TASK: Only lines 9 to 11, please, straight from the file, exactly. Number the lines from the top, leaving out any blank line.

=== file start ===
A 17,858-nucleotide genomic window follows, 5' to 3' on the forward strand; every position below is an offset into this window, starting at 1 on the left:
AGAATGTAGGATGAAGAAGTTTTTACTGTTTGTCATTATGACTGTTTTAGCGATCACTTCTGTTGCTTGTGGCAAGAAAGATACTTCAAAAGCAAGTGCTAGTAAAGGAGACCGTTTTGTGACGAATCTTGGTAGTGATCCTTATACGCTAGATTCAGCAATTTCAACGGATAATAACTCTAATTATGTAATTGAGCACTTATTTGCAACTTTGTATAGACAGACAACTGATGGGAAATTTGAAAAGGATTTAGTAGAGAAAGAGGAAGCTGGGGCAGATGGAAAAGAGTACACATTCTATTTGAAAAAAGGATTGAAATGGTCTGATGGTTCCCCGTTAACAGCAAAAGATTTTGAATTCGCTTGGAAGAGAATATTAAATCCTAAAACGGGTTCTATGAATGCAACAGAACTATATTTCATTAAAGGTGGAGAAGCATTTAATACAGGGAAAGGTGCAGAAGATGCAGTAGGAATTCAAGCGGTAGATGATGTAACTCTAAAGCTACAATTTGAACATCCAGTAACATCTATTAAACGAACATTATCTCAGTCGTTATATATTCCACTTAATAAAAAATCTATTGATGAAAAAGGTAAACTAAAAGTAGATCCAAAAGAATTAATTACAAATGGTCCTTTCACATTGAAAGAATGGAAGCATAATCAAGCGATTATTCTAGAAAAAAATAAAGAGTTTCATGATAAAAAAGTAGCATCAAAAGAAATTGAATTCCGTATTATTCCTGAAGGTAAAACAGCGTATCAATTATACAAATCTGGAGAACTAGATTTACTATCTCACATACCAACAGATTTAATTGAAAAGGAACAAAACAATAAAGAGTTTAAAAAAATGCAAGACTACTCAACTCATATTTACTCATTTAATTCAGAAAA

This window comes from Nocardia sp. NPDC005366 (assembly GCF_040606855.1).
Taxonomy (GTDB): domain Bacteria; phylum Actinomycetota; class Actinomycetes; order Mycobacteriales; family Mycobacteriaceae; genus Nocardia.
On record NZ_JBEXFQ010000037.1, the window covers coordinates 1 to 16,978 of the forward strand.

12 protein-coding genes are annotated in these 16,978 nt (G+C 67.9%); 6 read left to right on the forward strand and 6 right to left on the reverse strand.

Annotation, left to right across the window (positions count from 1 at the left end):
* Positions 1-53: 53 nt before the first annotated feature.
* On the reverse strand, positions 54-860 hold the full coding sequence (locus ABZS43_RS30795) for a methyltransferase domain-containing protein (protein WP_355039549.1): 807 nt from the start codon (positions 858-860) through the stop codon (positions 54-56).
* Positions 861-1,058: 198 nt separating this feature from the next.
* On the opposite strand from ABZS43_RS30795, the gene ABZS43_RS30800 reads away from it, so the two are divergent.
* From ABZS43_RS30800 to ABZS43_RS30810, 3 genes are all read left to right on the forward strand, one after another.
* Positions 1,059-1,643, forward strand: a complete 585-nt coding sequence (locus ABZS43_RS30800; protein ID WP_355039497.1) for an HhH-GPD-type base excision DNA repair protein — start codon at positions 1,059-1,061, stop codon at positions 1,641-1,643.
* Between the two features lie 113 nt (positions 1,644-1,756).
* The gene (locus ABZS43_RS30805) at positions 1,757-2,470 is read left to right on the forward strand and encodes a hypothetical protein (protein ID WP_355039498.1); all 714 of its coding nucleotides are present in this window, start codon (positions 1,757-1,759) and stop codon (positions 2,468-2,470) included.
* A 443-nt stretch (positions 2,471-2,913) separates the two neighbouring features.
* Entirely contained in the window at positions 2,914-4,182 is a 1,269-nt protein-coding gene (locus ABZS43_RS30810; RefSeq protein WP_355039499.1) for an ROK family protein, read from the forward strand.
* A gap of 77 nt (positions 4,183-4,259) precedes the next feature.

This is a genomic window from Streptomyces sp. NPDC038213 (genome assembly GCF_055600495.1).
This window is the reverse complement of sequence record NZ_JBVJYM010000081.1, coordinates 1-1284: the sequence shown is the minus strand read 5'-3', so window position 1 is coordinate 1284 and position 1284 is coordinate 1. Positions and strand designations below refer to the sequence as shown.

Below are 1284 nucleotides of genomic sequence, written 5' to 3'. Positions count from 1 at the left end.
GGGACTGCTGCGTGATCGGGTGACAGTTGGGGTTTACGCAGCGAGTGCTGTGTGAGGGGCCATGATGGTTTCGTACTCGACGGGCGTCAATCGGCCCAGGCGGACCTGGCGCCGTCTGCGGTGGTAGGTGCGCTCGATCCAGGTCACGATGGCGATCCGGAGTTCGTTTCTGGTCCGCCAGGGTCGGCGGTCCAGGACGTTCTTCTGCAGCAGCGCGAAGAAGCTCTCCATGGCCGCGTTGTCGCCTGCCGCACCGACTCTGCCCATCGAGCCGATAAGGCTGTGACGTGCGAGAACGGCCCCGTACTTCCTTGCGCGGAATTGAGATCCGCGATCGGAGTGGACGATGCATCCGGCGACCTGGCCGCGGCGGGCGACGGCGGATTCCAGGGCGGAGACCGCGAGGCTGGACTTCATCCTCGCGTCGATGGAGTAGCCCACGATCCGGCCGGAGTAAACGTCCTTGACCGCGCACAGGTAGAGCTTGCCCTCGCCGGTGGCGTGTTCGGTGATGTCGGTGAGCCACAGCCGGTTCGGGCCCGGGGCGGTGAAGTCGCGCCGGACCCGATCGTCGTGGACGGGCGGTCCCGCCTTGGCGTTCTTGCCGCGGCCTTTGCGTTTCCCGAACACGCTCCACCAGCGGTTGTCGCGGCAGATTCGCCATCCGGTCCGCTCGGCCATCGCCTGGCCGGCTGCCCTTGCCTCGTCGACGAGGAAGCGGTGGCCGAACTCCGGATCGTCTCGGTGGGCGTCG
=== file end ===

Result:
* On the reverse strand, positions 54-860 hold the full coding sequence (locus ABZS43_RS30795) for a methyltransferase domain-containing protein (protein WP_355039549.1): 807 nt from the start codon (positions 858-860) through the stop codon (positions 54-56).
* Positions 861-1,058: 198 nt separating this feature from the next.
* On the opposite strand from ABZS43_RS30795, the gene ABZS43_RS30800 reads away from it, so the two are divergent.